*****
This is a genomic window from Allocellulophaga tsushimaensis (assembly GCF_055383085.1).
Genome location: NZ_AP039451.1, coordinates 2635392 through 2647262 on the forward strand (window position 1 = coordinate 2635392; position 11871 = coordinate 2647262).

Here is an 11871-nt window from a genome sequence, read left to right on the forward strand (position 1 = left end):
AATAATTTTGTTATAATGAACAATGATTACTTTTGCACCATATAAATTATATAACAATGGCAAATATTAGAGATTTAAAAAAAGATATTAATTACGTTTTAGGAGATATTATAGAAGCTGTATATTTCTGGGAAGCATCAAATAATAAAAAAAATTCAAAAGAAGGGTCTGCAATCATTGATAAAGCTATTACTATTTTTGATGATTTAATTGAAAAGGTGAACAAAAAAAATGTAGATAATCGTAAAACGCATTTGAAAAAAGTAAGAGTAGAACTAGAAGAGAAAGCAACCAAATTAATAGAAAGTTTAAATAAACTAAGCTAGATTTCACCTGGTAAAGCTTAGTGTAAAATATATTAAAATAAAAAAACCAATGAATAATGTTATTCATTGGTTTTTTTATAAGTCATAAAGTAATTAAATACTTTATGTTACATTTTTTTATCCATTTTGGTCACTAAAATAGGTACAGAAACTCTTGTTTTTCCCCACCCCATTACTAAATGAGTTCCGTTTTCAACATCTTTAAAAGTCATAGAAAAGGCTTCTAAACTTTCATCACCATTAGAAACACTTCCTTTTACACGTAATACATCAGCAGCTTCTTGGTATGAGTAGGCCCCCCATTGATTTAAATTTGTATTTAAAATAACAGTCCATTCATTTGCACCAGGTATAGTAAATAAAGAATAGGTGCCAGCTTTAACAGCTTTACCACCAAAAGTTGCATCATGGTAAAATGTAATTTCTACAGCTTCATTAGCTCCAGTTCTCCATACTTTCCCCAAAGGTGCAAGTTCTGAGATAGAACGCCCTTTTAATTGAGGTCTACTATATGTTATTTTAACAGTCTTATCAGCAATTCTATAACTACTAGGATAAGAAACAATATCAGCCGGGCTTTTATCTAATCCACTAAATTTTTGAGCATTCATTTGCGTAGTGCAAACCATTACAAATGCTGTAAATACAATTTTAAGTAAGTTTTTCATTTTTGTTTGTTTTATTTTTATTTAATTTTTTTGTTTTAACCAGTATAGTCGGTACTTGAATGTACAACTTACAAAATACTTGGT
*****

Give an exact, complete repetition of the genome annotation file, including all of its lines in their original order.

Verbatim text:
This is a genomic window from Allocellulophaga tsushimaensis (assembly GCF_055383085.1).
Genome location: NZ_AP039451.1, coordinates 2635392 through 2647262 on the forward strand (window position 1 = coordinate 2635392; position 11871 = coordinate 2647262).

Here is an 11871-nt window from a genome sequence, read left to right on the forward strand (position 1 = left end):
AATAATTTTGTTATAATGAACAATGATTACTTTTGCACCATATAAATTATATAACAATGGCAAATATTAGAGATTTAAAAAAAGATATTAATTACGTTTTAGGAGATATTATAGAAGCTGTATATTTCTGGGAAGCATCAAATAATAAAAAAAATTCAAAAGAAGGGTCTGCAATCATTGATAAAGCTATTACTATTTTTGATGATTTAATTGAAAAGGTGAACAAAAAAAATGTAGATAATCGTAAAACGCATTTGAAAAAAGTAAGAGTAGAACTAGAAGAGAAAGCAACCAAATTAATAGAAAGTTTAAATAAACTAAGCTAGATTTCACCTGGTAAAGCTTAGTGTAAAATATATTAAAATAAAAAAACCAATGAATAATGTTATTCATTGGTTTTTTTATAAGTCATAAAGTAATTAAATACTTTATGTTACATTTTTTTATCCATTTTGGTCACTAAAATAGGTACAGAAACTCTTGTTTTTCCCCACCCCATTACTAAATGAGTTCCGTTTTCAACATCTTTAAAAGTCATAGAAAAGGCTTCTAAACTTTCATCACCATTAGAAACACTTCCTTTTACACGTAATACATCAGCAGCTTCTTGGTATGAGTAGGCCCCCCATTGATTTAAATTTGTATTTAAAATAACAGTCCATTCATTTGCACCAGGTATAGTAAATAAAGAATAGGTGCCAGCTTTAACAGCTTTACCACCAAAAGTTGCATCATGGTAAAATGTAATTTCTACAGCTTCATTAGCTCCAGTTCTCCATACTTTCCCCAAAGGTGCAAGTTCTGAGATAGAACGCCCTTTTAATTGAGGTCTACTATATGTTATTTTAACAGTCTTATCAGCAATTCTATAACTACTAGGATAAGAAACAATATCAGCCGGGCTTTTATCTAATCCACTAAATTTTTGAGCATTCATTTGCGTAGTGCAAACCATTACAAATGCTGTAAATACAATTTTAAGTAAGTTTTTCATTTTTGTTTGTTTTATTTTTATTTAATTTTTTTGTTTTAACCAGTATAGTCGGTACTTGAATGTACAACTTACAAAATACTTGGT